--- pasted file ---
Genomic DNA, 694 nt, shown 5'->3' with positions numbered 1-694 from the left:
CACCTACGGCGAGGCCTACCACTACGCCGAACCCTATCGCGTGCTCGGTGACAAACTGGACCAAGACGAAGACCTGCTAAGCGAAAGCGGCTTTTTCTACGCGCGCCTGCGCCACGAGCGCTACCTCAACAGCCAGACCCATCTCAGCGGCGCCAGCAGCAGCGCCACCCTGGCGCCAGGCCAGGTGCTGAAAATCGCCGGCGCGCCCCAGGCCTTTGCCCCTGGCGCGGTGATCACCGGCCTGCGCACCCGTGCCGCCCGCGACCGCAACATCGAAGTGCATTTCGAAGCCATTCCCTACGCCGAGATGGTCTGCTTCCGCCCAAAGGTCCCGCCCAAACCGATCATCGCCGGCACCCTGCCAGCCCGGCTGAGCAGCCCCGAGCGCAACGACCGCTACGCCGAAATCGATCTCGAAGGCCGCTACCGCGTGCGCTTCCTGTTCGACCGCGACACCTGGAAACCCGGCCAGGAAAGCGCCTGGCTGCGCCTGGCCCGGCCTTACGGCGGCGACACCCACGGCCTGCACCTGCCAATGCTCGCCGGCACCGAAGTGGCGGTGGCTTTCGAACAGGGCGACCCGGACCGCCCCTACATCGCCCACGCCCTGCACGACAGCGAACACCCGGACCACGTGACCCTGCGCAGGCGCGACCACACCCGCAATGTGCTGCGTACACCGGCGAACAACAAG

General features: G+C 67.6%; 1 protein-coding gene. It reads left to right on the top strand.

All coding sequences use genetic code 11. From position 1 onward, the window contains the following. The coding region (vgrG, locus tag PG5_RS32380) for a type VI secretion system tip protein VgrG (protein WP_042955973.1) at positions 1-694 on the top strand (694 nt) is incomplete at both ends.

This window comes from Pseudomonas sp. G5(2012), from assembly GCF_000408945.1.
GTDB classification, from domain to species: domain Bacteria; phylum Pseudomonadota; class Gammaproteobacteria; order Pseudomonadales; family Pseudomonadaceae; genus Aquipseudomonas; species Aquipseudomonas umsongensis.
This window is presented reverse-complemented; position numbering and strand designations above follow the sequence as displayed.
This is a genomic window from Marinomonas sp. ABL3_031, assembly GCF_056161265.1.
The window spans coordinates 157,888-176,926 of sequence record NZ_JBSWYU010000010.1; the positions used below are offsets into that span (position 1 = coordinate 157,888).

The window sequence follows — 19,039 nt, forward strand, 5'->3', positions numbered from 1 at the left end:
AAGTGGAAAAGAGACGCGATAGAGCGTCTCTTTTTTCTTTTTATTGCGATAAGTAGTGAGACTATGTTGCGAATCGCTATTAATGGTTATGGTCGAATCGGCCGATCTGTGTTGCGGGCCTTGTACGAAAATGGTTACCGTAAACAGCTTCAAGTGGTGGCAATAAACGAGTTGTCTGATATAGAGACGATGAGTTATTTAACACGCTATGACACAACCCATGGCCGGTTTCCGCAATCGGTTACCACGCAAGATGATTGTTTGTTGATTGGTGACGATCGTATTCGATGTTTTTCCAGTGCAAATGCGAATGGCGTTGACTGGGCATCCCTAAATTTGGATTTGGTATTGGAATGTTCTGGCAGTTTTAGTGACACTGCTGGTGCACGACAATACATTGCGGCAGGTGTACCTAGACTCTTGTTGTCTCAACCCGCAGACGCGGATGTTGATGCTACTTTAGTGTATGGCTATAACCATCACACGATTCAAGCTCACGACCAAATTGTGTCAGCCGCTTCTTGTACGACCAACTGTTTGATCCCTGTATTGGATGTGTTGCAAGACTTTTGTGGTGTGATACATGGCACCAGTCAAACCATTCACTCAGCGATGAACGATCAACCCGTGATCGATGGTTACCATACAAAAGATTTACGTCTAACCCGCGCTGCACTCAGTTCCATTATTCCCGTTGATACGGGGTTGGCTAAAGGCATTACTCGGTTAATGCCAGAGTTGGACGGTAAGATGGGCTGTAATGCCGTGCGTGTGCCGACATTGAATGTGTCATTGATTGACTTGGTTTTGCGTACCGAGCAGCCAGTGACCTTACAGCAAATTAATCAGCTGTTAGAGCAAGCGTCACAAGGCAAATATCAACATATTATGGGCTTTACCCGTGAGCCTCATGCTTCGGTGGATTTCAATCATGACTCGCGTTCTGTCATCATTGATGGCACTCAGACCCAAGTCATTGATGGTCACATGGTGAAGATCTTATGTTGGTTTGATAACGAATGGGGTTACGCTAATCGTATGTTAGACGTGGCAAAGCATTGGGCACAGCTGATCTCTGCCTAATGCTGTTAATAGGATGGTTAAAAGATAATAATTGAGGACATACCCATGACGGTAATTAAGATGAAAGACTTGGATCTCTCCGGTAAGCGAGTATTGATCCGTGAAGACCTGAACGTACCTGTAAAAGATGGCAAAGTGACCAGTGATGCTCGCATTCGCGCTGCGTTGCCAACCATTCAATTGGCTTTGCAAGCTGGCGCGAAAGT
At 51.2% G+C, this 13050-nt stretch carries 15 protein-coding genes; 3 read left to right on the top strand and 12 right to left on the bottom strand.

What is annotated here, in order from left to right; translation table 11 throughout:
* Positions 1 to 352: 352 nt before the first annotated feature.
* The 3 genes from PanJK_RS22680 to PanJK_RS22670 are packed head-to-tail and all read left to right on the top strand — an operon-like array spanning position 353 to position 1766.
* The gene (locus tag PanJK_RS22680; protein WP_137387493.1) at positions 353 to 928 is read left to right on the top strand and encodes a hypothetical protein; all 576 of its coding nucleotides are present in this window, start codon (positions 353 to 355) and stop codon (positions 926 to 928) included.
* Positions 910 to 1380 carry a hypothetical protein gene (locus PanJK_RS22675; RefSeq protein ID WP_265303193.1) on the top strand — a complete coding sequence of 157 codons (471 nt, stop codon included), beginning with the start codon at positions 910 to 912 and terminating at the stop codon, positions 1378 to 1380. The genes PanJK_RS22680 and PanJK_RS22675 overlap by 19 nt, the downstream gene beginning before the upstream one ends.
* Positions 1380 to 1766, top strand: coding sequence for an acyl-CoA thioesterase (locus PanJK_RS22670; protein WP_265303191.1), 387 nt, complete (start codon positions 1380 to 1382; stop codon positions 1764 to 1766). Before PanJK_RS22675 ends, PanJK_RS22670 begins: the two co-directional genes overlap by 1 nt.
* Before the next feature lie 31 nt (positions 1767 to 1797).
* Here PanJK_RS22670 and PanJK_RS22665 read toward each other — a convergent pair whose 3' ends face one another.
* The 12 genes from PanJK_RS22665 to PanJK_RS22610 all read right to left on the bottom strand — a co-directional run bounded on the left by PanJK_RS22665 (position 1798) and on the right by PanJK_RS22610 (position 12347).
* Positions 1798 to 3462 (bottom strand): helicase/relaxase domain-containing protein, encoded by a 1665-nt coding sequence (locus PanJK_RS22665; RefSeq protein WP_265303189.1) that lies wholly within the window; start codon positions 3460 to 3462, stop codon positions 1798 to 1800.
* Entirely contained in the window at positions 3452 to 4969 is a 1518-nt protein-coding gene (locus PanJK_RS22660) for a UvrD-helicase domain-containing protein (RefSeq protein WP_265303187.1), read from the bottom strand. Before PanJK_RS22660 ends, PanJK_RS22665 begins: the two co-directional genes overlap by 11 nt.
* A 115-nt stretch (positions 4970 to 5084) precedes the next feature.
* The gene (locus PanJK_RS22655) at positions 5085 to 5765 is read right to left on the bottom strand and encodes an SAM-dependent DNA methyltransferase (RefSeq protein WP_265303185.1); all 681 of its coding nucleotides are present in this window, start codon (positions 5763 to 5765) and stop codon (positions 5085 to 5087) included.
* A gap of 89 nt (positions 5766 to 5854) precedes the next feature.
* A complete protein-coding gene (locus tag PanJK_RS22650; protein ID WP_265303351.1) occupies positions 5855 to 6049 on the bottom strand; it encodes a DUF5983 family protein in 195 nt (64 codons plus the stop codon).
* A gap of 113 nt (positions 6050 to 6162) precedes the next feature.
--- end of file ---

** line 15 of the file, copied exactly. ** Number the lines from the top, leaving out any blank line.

* The 3 genes from PanJK_RS22680 to PanJK_RS22670 are packed head-to-tail and all read left to right on the top strand — an operon-like array spanning position 353 to position 1766.